"If your [odometer] stops working you can still drive the car," Ryan said, "and sell it, but you'd have to mark "exceeds mechanical limits" for the odometer. Then it gets a new title saying "WARNING - ODOMETER READING NOT ACCURATE". It'll be a major pain in the ass because age and mileage are how you determine the value. So you'll have to sell it to them at a high mileage price or they won't take a risk on it."

There are many other 'moving parts' you cannot quite repair, at least not in the long run. "What happens when you get a single source for parts is exactly the same thing as prescription drugs," Ryan noted. "BMW has a monopoly on brake pads, rotors, and calipers, so a simple brake job that might cost you $199 at a independent mechanic on a Chevy could run you $600-700 on a BMW. Because he has to run down and buy the pads from BMW. A used BMW might be cheap to buy, but it won't be cheap to keep."

The "infotainment" bit is not essential for driving, but more critical components are nowadays becoming computerised and we know that the shelf life and reliability of electronic devices is far shorter than analogue equivalents. All the "infotainment" is typically not connected to the rest of the car or does not pose a security threat although in the case of planes it has been reported that "infotainment" panels are capable of taking over the whole plane. I once read and heard that in planes they changed this, so now, as a passenger, you could leverage "infotainment" to take over the main computer and steer/crash the plane etc. Not a comforting thought...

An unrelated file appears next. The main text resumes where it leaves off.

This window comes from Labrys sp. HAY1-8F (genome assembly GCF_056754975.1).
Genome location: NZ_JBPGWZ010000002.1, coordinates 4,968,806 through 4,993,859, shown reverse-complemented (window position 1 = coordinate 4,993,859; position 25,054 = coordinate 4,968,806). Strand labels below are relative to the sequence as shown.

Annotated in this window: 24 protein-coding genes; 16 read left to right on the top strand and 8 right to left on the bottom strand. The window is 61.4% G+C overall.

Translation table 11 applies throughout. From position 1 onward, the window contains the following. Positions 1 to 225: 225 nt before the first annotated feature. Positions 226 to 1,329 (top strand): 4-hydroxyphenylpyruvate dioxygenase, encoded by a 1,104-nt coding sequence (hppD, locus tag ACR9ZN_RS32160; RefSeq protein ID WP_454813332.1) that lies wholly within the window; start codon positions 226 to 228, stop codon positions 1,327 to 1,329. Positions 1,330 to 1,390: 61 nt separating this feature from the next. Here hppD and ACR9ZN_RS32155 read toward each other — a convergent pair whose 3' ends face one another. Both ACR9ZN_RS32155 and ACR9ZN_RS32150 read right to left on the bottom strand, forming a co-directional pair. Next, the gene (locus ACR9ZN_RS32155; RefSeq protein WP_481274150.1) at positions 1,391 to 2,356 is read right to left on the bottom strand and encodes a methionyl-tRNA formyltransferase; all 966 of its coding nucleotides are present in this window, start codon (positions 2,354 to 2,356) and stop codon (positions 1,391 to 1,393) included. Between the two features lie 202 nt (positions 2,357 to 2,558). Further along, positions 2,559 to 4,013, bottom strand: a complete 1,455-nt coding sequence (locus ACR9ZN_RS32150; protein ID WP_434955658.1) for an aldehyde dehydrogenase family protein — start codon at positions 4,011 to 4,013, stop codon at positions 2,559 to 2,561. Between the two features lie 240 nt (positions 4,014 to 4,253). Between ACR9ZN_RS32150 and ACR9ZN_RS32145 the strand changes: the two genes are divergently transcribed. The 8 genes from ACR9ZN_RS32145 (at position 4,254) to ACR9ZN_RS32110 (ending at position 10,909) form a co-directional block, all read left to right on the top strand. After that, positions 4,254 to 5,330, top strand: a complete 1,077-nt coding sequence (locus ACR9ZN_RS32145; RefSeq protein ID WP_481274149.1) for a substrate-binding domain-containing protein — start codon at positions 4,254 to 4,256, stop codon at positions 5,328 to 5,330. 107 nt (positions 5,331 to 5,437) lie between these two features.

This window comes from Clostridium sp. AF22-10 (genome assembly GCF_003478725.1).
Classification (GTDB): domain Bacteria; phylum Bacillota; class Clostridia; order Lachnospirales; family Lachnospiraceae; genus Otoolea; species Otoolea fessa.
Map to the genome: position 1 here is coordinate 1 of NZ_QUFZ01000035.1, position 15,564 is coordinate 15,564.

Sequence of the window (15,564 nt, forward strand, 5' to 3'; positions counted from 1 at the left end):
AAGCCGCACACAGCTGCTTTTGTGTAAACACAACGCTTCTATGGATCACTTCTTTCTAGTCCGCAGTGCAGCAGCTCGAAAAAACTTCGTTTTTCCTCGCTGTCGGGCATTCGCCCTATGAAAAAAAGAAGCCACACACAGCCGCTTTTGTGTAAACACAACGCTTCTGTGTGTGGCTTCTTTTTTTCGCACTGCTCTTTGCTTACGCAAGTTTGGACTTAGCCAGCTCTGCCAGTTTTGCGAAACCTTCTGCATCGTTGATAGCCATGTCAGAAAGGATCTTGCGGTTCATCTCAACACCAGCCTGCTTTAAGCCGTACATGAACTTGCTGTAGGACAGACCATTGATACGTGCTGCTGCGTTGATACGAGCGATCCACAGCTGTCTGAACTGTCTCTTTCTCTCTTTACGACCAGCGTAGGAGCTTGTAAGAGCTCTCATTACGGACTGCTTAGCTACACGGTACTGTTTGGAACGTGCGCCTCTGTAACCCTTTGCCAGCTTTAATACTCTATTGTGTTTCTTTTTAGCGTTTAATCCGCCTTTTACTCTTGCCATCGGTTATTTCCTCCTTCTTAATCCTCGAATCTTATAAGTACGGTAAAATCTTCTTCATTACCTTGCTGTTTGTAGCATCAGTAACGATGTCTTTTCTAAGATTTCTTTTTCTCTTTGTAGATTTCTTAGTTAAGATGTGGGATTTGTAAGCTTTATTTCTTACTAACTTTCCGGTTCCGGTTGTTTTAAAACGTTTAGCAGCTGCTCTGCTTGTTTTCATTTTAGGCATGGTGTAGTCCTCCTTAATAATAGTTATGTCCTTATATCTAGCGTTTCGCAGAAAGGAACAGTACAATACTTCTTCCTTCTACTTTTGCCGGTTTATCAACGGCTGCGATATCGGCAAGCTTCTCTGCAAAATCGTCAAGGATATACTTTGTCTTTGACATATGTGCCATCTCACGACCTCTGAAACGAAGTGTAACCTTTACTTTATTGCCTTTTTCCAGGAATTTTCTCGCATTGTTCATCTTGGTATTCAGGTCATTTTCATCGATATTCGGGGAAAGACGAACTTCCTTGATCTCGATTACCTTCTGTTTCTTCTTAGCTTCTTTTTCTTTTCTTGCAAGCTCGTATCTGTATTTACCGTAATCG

“ can probably get parts for a 1984 Land Cruiser J70...”
MinceR said that in is car "the infotainment thing doesn't even seem to be connected to the MID". That's about security, never mind economic and environmental factors, which may merit another part. The shameful thing is that cars are made to depend on things more complex than they really need to be and for a car 20 years old they would not have those parts manufactured anymore.

"You can still get parts for a 2003 Impala," Ryan said, but that's a car almost 20 years old.

MinceR said "you can probably get parts for a 1984 Land Cruiser J70..."

"If you're going to buy an old car, buy one that they built millions of," Ryan concluded. "Parts for a 2003 Impala are pretty cheap and they tend to have multiple sources." As Ryan noted earlier, more "modern" cars aren't like this anymore.

We might do a Part 6 about environmental impact, but if we do, that would take some time.